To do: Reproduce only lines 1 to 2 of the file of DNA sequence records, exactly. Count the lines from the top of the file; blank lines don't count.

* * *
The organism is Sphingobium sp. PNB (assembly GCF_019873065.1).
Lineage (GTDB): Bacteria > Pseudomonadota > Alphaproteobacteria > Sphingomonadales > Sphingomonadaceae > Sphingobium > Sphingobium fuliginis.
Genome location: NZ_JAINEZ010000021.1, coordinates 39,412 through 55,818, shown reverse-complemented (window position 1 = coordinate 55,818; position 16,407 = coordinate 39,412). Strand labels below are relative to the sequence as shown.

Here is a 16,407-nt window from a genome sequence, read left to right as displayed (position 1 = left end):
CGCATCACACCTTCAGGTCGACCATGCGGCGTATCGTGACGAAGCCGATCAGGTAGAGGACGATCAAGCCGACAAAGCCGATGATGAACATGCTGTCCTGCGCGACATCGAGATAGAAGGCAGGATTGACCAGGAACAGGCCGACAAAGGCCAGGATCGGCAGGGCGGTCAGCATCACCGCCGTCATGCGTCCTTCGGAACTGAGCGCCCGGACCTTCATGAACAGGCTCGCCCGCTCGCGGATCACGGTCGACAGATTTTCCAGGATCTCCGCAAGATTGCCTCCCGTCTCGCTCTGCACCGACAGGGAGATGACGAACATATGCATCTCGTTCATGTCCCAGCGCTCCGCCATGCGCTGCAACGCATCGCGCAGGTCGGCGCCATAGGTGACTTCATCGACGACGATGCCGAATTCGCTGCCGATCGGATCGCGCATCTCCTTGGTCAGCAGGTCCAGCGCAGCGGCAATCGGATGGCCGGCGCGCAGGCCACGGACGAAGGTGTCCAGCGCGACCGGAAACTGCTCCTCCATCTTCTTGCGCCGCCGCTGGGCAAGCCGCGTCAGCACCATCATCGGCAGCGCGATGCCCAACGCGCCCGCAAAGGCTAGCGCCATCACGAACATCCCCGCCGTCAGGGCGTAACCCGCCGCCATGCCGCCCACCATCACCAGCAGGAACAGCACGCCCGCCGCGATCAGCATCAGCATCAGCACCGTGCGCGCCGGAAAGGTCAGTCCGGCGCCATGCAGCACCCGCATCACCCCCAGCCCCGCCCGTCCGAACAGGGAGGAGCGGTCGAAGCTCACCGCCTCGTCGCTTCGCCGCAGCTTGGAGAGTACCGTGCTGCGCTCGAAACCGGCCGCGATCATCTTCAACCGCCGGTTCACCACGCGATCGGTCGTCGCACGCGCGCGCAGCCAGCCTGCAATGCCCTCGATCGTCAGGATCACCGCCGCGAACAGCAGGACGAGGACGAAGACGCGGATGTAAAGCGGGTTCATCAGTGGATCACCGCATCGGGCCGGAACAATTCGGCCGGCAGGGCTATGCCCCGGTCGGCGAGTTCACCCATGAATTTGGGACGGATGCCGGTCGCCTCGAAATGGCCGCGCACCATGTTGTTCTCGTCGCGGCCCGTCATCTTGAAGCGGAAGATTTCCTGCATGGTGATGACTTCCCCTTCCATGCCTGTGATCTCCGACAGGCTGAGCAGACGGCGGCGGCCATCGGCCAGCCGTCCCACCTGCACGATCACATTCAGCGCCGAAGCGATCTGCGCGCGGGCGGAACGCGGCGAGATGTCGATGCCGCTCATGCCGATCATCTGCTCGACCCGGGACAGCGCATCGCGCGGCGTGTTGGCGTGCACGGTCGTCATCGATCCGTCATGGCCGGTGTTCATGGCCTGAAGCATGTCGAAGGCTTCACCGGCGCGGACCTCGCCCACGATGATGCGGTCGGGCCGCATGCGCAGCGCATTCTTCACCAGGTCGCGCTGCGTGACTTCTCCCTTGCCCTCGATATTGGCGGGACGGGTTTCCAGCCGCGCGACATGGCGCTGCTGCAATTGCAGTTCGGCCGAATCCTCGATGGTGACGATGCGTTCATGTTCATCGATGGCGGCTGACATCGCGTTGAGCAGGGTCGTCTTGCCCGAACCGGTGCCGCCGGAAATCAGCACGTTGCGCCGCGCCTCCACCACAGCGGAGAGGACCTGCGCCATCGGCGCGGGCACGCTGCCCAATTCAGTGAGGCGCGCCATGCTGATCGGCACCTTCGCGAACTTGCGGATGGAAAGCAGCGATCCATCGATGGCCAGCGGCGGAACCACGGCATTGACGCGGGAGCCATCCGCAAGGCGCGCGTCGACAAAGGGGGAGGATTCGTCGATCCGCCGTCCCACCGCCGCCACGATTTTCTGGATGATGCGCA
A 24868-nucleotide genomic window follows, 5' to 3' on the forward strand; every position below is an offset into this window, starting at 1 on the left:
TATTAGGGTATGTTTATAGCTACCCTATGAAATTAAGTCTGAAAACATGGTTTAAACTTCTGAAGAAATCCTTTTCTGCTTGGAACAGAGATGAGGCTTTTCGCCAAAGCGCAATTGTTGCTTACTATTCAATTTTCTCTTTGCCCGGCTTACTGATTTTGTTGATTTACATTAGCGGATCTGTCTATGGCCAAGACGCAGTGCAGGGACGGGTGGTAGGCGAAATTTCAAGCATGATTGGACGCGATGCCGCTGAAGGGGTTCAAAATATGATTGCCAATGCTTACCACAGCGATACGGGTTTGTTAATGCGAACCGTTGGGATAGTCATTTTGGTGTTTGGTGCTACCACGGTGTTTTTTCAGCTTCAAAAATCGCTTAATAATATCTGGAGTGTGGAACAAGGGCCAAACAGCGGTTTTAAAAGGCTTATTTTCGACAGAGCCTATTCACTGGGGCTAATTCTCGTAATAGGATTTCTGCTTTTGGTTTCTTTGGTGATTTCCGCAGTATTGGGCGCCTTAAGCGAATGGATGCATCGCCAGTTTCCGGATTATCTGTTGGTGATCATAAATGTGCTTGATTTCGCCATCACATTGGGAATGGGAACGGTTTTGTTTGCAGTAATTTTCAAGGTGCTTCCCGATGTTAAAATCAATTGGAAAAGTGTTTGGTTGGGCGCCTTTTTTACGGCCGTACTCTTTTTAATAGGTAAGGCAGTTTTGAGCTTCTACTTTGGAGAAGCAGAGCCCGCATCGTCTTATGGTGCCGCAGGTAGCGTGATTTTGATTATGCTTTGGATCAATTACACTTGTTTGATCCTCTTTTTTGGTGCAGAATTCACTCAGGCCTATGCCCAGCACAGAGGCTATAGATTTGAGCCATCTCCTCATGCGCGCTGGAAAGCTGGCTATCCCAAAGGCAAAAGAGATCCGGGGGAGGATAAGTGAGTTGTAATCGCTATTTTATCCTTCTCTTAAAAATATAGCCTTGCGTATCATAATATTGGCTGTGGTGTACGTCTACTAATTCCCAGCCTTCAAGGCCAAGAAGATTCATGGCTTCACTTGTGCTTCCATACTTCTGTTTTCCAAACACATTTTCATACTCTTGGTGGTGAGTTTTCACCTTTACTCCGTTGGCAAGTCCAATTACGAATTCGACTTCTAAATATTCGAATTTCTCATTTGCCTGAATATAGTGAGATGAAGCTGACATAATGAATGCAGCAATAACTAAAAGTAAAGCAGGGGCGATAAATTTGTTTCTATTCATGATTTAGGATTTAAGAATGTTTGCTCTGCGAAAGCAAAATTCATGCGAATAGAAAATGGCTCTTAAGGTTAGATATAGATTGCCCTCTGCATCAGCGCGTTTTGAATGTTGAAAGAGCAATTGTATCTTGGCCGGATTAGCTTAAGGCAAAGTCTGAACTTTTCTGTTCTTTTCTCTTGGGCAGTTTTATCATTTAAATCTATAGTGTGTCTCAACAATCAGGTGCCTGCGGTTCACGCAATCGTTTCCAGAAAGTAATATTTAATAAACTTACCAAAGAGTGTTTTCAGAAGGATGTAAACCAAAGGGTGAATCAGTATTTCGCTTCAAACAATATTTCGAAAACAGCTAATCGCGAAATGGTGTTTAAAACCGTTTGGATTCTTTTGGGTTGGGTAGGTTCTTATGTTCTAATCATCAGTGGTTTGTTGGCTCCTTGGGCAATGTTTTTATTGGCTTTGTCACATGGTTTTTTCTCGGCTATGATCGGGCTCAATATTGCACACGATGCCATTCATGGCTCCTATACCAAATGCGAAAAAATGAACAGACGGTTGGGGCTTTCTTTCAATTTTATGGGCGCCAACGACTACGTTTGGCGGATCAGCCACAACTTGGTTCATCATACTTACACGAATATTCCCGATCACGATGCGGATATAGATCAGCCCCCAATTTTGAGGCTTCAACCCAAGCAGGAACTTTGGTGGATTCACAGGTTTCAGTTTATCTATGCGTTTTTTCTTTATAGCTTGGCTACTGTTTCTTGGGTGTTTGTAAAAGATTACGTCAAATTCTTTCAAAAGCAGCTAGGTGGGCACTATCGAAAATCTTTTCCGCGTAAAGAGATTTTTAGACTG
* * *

The organism is Sphingobium sp. PNB (assembly GCF_019873065.1).
Lineage (GTDB): Bacteria > Pseudomonadota > Alphaproteobacteria > Sphingomonadales > Sphingomonadaceae > Sphingobium > Sphingobium fuliginis.